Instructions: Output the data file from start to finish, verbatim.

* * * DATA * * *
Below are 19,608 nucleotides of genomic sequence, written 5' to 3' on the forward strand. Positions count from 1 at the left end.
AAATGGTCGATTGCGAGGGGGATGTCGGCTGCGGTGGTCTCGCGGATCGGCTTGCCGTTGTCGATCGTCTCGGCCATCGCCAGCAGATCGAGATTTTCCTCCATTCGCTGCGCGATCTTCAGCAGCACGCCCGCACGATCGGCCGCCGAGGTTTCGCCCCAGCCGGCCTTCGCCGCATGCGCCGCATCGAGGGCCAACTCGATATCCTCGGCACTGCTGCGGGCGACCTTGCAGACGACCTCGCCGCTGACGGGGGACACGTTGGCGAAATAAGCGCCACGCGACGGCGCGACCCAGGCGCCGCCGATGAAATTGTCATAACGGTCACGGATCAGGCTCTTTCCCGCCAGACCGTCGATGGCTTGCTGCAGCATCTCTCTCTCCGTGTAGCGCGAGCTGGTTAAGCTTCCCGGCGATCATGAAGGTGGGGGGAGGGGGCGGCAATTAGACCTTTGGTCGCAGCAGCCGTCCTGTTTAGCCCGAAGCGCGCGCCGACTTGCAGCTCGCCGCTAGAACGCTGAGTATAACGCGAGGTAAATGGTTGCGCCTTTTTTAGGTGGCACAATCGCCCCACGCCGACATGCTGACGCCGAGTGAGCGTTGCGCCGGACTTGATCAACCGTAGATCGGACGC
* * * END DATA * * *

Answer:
Below are 19,608 nucleotides of genomic sequence, written 5' to 3' on the forward strand. Positions count from 1 at the left end.
AAATGGTCGATTGCGAGGGGGATGTCGGCTGCGGTGGTCTCGCGGATCGGCTTGCCGTTGTCGATCGTCTCGGCCATCGCCAGCAGATCGAGATTTTCCTCCATTCGCTGCGCGATCTTCAGCAGCACGCCCGCACGATCGGCCGCCGAGGTTTCGCCCCAGCCGGCCTTCGCCGCATGCGCCGCATCGAGGGCCAACTCGATATCCTCGGCACTGCTGCGGGCGACCTTGCAGACGACCTCGCCGCTGACGGGGGACACGTTGGCGAAATAAGCGCCACGCGACGGCGCGACCCAGGCGCCGCCGATGAAATTGTCATAACGGTCACGGATCAGGCTCTTTCCCGCCAGACCGTCGATGGCTTGCTGCAGCATCTCTCTCTCCGTGTAGCGCGAGCTGGTTAAGCTTCCCGGCGATCATGAAGGTGGGGGGAGGGGGCGGCAATTAGACCTTTGGTCGCAGCAGCCGTCCTGTTTAGCCCGAAGCGCGCGCCGACTTGCAGCTCGCCGCTAGAACGCTGAGTATAACGCGAGGTAAATGGTTGCGCCTTTTTTAGGTGGCACAATCGCCCCACGCCGACATGCTGACGCCGAGTGAGCGTTGCGCCGGACTTGATCAACCGTAGATCGGACGC